We’ve been hearing about SEPTA’s plan for a new fare system, dubbed SEPTA Key, for some time. Now that the transit agency is getting closer to making electronic fare-payment a reality, here’s a look at what we know so far.
What is SEPTA Key?
Key is the name for SEPTA’s new payment technology system, which will replace tokens, paper tickets and daily passes. Riders will be able to use a SEPTA Key card to pay for fares, and those cards will be available at new kiosks being installed across the system. Riders will also be able to use any other payment card or electronic device equipped with Near Field Communication technology, such as tap-and-go credit cards and phones equipped with Apple Pay or Google Wallet.
When will it launch?
Good question. SEPTA originally hoped to launch SEPTA Key in September 2013. That obviously didn’t happened, and SEPTA officials have stopped offering specific rollout estimates. The project manager for SEPTA Key recently said he hopes to begin roll out by April 2016. But SEPTA General Manager Jeff Knueppel cautioned that the software still needs to test for bugs, which means newly discovered problems could push implementation back further.
SEPTA Key will first launch on the agency’s subways, buses, trolleys and high speed line. Regional Rail riders will need a few more months before SEPTA Key replaces the current system of single-trip tickets and monthly passes.
Why is it taking so long?
Basically, there two reasons.
The technology is more complicated than it seems.
Initial estimates were way over optimistic.
Most riders aren’t frustrated because it’s been seven years since SEPTA first announced a Request-for-Proposals for a new payment system.Riders are upset because it’s over two years late. Each delay can be ascribed to specific technological problems or implementation hiccups — including when the SEPTA official running the SEPTA Key project retired in 2014 to join a consulting firm. But, fundamentally, the original estimates were just wildly off.
It’s a problem fairly common in government contracting, where private sector companies make bids for government contracts. Agencies then pick the most competitive bid based on specific criteria, including estimated costs and delivery schedules. That creates an incentive for the bidders to over promise on both time and money in order to win the bid. That problem is made worse when the agency is purchasing goods or a service that it has little experience dealing with, as was the case with SEPTA Key.
What types of payments will be accepted?
In terms of mass transit payment technology, SEPTA is going from worst to first. It’s a major leap requiring a lot of work. While other public transportation agencies have implemented fare card systems for their subways or buses, SEPTA’s will be the first to be used on five different modes — bus, trolley, subway, regional rail and the Norristown High Speed Line — and the first to allow for open source payment, i.e., payment using other NFC-equipped cards and devices. Both information system experts and SEPTA officials have said that either adding additional modes or adding additional payment options alone would increase the complexity of developing this system exponentially. Doing both just makes things that much more difficult.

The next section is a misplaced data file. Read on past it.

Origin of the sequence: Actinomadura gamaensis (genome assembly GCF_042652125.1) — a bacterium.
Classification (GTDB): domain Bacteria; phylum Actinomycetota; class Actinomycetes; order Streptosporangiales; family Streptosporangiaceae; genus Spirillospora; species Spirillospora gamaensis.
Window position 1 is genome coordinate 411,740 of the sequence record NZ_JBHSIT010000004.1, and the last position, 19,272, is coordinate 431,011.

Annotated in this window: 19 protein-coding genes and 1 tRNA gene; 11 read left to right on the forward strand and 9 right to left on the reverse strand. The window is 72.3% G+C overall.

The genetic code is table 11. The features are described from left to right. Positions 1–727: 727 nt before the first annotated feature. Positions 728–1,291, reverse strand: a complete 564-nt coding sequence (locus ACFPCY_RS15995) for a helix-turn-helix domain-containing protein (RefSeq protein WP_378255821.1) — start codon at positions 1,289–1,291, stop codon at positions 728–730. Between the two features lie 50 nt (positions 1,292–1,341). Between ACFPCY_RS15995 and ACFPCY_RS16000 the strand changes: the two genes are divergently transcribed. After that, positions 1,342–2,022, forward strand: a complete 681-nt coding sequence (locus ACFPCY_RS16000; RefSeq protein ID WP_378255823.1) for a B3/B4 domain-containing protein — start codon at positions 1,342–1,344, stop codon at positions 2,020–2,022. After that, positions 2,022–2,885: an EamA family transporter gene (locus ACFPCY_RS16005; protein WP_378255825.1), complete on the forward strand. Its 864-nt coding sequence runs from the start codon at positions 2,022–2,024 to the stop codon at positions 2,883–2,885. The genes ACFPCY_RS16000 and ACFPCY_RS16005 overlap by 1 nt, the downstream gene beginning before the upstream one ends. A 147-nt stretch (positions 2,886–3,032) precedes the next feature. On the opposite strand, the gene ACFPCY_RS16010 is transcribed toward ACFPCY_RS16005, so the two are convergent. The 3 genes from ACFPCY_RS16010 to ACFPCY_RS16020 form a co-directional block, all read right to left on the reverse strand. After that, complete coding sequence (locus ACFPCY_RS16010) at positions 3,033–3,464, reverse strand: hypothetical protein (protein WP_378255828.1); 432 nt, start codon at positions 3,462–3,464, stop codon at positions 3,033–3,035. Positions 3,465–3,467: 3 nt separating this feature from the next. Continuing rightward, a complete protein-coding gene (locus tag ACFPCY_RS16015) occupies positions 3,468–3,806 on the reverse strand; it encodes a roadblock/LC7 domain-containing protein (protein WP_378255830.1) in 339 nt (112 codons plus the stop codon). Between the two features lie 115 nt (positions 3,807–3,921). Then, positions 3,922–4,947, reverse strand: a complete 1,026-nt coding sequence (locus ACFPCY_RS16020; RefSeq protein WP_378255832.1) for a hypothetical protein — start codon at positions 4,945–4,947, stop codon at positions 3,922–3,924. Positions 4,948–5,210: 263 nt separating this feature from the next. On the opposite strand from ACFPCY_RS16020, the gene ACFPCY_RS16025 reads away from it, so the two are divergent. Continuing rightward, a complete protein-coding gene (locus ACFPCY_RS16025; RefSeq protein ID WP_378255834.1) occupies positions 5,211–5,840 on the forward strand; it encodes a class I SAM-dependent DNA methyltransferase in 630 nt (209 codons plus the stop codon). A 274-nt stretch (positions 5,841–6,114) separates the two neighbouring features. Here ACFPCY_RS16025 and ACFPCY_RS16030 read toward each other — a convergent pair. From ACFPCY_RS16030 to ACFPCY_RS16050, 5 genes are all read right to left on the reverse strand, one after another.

Why did it take Philly so long to get rid of tokens?
Money and attitude.
SEPTA was at its nadir in both when other public transportation systems started to make the switch to new fare instruments in the late 1990s and early 2000s, such as the MTA’s MetroCard in New York City in 1993.
SEPTA also had more pressing needs than replacing an antiquated, yet still functional, payment system: the Market Frankford El was at risk of collapsing, old dirty diesel belching buses needed to be replaced, the old electrical system kept shorting out and much, much more.
And SEPTA officials will admit that, for many years, the agency largely ignored customer concerns. SEPTA administrators used to talk about managing the system’s decline, not improving or expanding services, or improving the customer’s experience. Under current SEPTA Board Chair Pat Deon and recently-departed GM Joe Casey, that changed. Casey created a Customer Relations Division and the transportation authority began to focus for the first time on improving customer experience.. Improving the fare system is arguably the largest and most dramatic example of that attitude shift.
Will seniors lose their discount?
No. Seniors and all others who enjoy discounted and free rides on SEPTA have nothing to worry about. Already, seniors can use their Pennsylvania ID cards to swipe onto subways, trolleys and buses using the SEPTA Key fare equipment. As SEPTA Key launches, they will have the option to get a special SEPTA Key Card for seniors, which will automatically apply the senior discount.